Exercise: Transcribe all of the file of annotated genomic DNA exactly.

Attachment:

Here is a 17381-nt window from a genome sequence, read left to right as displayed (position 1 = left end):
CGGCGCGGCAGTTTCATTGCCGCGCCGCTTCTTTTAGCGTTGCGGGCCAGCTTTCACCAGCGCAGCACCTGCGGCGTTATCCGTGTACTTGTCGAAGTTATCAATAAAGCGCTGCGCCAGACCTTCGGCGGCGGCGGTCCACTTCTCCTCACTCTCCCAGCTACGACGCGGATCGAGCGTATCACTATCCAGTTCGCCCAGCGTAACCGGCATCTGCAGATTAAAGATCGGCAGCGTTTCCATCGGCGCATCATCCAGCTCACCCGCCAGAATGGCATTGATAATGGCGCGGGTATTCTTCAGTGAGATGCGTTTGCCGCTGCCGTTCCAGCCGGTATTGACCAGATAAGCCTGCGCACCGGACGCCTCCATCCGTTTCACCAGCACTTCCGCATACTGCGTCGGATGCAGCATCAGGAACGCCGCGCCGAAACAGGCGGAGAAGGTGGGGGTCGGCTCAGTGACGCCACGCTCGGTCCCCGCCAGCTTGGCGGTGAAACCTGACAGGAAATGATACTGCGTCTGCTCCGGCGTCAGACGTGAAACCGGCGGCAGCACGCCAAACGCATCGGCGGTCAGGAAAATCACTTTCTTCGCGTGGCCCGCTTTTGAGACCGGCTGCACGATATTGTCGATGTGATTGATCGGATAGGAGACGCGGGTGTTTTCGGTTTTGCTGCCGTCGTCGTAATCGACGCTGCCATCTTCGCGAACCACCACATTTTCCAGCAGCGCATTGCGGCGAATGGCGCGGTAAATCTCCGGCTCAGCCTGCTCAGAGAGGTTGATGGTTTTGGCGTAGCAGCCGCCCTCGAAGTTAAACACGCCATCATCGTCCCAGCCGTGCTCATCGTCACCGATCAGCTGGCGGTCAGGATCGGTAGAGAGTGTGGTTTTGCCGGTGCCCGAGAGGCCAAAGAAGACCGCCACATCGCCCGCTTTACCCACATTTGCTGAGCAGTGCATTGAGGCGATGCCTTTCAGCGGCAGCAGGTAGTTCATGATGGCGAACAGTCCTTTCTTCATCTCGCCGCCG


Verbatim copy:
Here is a 17381-nt window from a genome sequence, read left to right as displayed (position 1 = left end):
CGGCGCGGCAGTTTCATTGCCGCGCCGCTTCTTTTAGCGTTGCGGGCCAGCTTTCACCAGCGCAGCACCTGCGGCGTTATCCGTGTACTTGTCGAAGTTATCAATAAAGCGCTGCGCCAGACCTTCGGCGGCGGCGGTCCACTTCTCCTCACTCTCCCAGCTACGACGCGGATCGAGCGTATCACTATCCAGTTCGCCCAGCGTAACCGGCATCTGCAGATTAAAGATCGGCAGCGTTTCCATCGGCGCATCATCCAGCTCACCCGCCAGAATGGCATTGATAATGGCGCGGGTATTCTTCAGTGAGATGCGTTTGCCGCTGCCGTTCCAGCCGGTATTGACCAGATAAGCCTGCGCACCGGACGCCTCCATCCGTTTCACCAGCACTTCCGCATACTGCGTCGGATGCAGCATCAGGAACGCCGCGCCGAAACAGGCGGAGAAGGTGGGGGTCGGCTCAGTGACGCCACGCTCGGTCCCCGCCAGCTTGGCGGTGAAACCTGACAGGAAATGATACTGCGTCTGCTCCGGCGTCAGACGTGAAACCGGCGGCAGCACGCCAAACGCATCGGCGGTCAGGAAAATCACTTTCTTCGCGTGGCCCGCTTTTGAGACCGGCTGCACGATATTGTCGATGTGATTGATCGGATAGGAGACGCGGGTGTTTTCGGTTTTGCTGCCGTCGTCGTAATCGACGCTGCCATCTTCGCGAACCACCACATTTTCCAGCAGCGCATTGCGGCGAATGGCGCGGTAAATCTCCGGCTCAGCCTGCTCAGAGAGGTTGATGGTTTTGGCGTAGCAGCCGCCCTCGAAGTTAAACACGCCATCATCGTCCCAGCCGTGCTCATCGTCACCGATCAGCTGGCGGTCAGGATCGGTAGAGAGTGTGGTTTTGCCGGTGCCCGAGAGGCCAAAGAAGACCGCCACATCGCCCGCTTTACCCACATTTGCTGAGCAGTGCATTGAGGCGATGCCTTTCAGCGGCAGCAGGTAGTTCATGATGGCGAACAGTCCTTTCTTCATCTCGCCGCCG